Pom Poms or puff balls as we call it here are great for practicing fine motor skills leading to any kind of learning , math, language, concepts etc. Most of us have seen that picture of colorful pom poms in an egg carton with a set of tongs nearby hoping that the tongs will be used to transfer the balls to the egg carton. The sense of surprise and sadness when your child dumps all of the pom poms while pretending that the tongs never existed in the first place is not new to me. Both my kids love fine motor play but egg cartons and pom poms have never worked here, no matter how hard I try. Today I said yes to their idea of fun with pom poms.
Their idea was to spread pom poms all over the living room while they swam in a pom pom lake.
This went on for a bit. In an attempt to bring back sanity, I built on Jamie’s (from hands on:as we grow) idea of blowing through straws race. Check out her blog for many gross motor play ideas.
[box title=”Things we used” color=”#b33838″]
- Pom poms various sizes
- foam blocks
To spice it up and to keep the kids happier and busy for a much longer duration I introduced a new element to our play. Foam blocks.
The kids and I built many individual foam buildings, castles and houses using foam blocks. Once they were done, I arranged them in three separate straight lines resembling three race tracks. Then I had three different sized pom pom balls to be blown through the holes of the foam blocks to the end with a straw. The last red one was a test ball – it clearly does not fit through the holes. Mean?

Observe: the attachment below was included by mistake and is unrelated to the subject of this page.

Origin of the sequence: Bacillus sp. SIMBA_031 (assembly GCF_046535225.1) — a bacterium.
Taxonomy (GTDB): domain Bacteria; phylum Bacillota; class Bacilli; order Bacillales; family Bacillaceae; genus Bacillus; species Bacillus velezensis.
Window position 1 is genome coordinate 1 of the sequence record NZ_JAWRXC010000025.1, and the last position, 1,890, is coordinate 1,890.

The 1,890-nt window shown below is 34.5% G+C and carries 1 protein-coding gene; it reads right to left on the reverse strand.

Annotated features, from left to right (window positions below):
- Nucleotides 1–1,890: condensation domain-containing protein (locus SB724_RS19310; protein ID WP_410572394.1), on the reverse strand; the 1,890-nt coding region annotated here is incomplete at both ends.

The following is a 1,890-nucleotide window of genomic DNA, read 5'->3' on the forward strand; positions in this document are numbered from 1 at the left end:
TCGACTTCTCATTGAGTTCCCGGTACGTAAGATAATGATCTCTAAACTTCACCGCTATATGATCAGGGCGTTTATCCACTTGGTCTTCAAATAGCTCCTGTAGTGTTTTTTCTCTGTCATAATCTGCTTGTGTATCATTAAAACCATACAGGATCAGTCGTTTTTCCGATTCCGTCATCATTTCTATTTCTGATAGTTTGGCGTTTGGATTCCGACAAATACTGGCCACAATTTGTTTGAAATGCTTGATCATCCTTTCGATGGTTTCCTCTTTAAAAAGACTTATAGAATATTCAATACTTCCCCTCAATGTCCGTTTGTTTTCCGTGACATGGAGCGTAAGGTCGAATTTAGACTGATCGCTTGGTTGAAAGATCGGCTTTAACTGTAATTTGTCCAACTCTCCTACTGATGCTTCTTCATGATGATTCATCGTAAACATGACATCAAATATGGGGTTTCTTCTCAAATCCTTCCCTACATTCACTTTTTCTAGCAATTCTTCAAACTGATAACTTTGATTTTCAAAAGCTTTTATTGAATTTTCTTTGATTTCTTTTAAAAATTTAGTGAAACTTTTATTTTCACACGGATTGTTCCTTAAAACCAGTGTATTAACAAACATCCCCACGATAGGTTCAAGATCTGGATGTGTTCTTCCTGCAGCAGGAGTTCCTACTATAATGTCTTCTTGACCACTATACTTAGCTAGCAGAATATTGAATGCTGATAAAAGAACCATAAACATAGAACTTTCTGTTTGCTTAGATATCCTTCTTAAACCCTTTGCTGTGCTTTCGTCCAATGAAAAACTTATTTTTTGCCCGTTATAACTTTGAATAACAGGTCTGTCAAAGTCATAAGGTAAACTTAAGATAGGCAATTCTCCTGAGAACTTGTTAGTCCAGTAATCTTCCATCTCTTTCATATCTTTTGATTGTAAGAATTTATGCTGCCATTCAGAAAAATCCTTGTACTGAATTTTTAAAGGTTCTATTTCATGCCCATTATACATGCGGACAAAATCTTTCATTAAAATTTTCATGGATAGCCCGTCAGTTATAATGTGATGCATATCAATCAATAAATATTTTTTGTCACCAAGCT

I should mention that we played the game with a 5-year-old friend.
Big A and her friend started off zealously blowing the pom poms with just their mouths first laughing all the while at the tumbling blocks. They figured out soon enough that the straw controlled the air and started using the straw to prevent further block tumbling. The older friend clearly had better control and patience to get the ball to the end of the foam blocks. For Big A and her sister, knocking the blocks down by blowing seemed more fun than following the “rules” of the game. That’s when I realized how much difference just a year makes. Our pre schooler and toddler invented their own version of the game while mommy had a completely different idea.
Nevertheless the game was fun for all the three.
My girls pretended to be the big bad wolf and the foam blocks apparently are the piggies’ houses.
Going way off on a tangent or great imagination?
Additional fun idea with pom pom balls
[box title=”Critical questions during the activity” color=”#b33838″]
- What makes the pom pom ball move? If the answer is an excited “YOU”.
- What am I doing?
- What is coming out of my mouth?
[highlight bg=”#DDFF99″ color=”#000000″]Demonstrate two scenarios [/highlight]
- Blow air on the pom pom directly.
- Blow air through the straw
[box title=”Learning De Jour” color=”#b33838″]
- Ask them about the differences.
- When does the pom pom move faster ? Direct blowing or through the straw
- Why does it move faster while blowing directly?
- Compare the pom pom ball sizes and the block openings.
Based on the age of the child, you can use all, few or none of the questions.
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